Tag: October

Pear & cinnamon crumble cake

Pear and cinnamon crumble cake // The Dinner Bell

I might call this “Surprise Victory Cake”, instead of its actual descriptive name, because I did not expect this to work, and my god, it did. It really did.

I just about half-followed a recipe: made the topping up as I went along; tasted and guessed at the spice quantities; set to work bringing it all together with bowls strewn around the kitchen. The mixing stage was nerve-wracking, and for a split second, I wondered if it was a a waste of time and ingredients.

But then I put it in the oven and the kitchen filled with the smell of autumn. Cut into it and found it had the perfect level of springiness,  just the right amount of cinnamon and nutmeg flavour.

It turned out to be a cake that you take into the office and ten minutes later start getting “Oh yes 10/10” messages. A cake that might make your flatmate mutter, “Marry me,” as they take a bite. Maybe a couple of “I feel all warm and cosy inside”s. Read More

The lady behind The Dinner Bell! I’m that person who doesn’t let you leave their flat without eating something, and will probably press a parcel of cookies or cake into your hands as you head to the door.

I’m a sub-editor by day, avid book-reader by night, and octopus fan always. I live in north London, but little bits of my heart still belong to Norfolk, where I grew up, and Sheffield, where I went to uni and finally lost my bumpkin accent.

In Season: October

“GUYS. Look at all those apples. Bloody hell I love apple season, look at them all!”

It was October 1st and I was way too excited about apples, wandering around Borough Market with Sophie and Em as part of what Timehop shows to be an annual get-together, trying to spot a wild Delbard Estivale (apple type, not Pokémon). I’d blame being slightly delirious on the fact that I’d been stung by a huge wasp – unprovoked! – a couple of hours earlier*, but I feel like it’s justified – it’s a great month for English apples, meaning we can branch out beyond the supermarket standard breeds and the madness that is importing from New Zealand and the USA.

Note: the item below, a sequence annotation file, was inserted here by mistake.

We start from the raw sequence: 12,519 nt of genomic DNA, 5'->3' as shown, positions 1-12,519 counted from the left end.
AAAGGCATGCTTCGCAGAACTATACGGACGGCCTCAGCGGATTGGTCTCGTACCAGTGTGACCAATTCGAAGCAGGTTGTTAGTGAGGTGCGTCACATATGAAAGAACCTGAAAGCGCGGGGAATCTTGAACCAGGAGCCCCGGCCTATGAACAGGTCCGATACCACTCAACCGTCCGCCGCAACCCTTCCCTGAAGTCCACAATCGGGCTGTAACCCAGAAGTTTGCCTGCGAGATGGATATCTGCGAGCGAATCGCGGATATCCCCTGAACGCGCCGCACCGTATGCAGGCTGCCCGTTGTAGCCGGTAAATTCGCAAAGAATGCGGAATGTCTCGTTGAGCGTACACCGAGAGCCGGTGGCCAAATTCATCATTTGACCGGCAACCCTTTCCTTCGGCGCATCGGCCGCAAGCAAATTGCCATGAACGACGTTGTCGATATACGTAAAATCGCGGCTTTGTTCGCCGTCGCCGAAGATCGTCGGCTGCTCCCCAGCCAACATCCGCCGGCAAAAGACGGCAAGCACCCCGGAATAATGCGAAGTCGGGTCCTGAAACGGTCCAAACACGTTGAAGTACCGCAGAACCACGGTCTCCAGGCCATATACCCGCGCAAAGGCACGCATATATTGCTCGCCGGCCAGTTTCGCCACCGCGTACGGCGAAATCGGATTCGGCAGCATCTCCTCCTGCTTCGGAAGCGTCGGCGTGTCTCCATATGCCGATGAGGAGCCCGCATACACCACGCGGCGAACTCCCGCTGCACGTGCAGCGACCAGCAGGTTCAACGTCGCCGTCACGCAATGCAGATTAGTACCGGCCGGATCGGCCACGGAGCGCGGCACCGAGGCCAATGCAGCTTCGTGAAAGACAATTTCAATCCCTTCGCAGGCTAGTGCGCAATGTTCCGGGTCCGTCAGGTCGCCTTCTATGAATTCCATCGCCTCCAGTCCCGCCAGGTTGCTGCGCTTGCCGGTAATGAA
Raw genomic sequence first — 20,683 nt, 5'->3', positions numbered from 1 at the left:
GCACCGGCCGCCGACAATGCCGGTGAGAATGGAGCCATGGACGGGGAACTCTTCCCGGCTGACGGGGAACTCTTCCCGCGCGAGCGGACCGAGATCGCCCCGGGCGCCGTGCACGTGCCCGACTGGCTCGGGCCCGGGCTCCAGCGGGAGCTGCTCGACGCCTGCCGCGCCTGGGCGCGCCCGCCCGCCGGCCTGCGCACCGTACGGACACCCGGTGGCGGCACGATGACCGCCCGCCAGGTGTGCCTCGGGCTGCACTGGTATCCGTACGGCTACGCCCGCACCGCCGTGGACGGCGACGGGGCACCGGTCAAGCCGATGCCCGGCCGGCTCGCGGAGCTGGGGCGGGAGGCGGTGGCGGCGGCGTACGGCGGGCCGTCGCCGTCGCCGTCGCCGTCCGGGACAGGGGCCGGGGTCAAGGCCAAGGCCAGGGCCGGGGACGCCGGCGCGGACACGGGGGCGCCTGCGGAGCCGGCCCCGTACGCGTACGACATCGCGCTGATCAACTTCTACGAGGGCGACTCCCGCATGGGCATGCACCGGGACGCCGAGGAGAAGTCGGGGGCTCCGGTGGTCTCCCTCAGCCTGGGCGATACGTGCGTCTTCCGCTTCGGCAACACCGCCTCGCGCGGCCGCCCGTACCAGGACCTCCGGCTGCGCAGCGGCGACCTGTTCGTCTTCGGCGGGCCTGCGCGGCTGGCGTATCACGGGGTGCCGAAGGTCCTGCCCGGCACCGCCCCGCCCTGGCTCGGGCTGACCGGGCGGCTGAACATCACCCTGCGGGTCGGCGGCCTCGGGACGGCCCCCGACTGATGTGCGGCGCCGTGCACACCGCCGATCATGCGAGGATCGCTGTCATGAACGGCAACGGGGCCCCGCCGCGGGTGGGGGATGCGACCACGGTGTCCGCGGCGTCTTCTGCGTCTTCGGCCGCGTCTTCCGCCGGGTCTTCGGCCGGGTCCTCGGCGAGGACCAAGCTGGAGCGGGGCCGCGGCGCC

So for In Season this month, we’re looking at the classic early-autumn fruits, apple and blackberry. Read More

The lady behind The Dinner Bell! I’m that person who doesn’t let you leave their flat without eating something, and will probably press a parcel of cookies or cake into your hands as you head to the door.

I’m a sub-editor by day, avid book-reader by night, and octopus fan always. I live in north London, but little bits of my heart still belong to Norfolk, where I grew up, and Sheffield, where I went to uni and finally lost my bumpkin accent.

Fig and goats cheese vol au vents

That’s right – vol au vents. We’ve done some wibbly-wobbly timey-wimey stuff and landed squarely in the ’70s.

Fig and goats cheese vol au ventsMaybe it’s because I wasn’t around for their orange-tinted heyday that I have a soft spot for a bite-size foods. Or it could be that they leave your other hand free for a drink. The actual reason I like canapés? There’s a lot of scope for using cheese, in more ways than you could with one of those cheese boards that only feature as many varieties as cheese knives in that long-abandoned box (four).

It’s the tooth-squeak of a grilled halloumi skewer. The tongue-tingle of a good quality cheddar paired with pineapple. The nutty quality of an aged Comté. The soft ooze of burrata. If it came to it, I could give up steak, or bread, or pasta. Just don’t torture me, alone(y) without torta mascarpone.*

The cheese of the hour is goats cheese. To some people, it tastes “like a farm”. (When and why and where have all these people been licking barnyards?) But truly, it delivers an unbeatable tang that sits so wonderfully alongside sweet fruits and honey. Here, a soft goats cheese nestles with lightly honeyed caramelised onions and jammy fig to make a vol au vent that’s very much for the modern age. Read More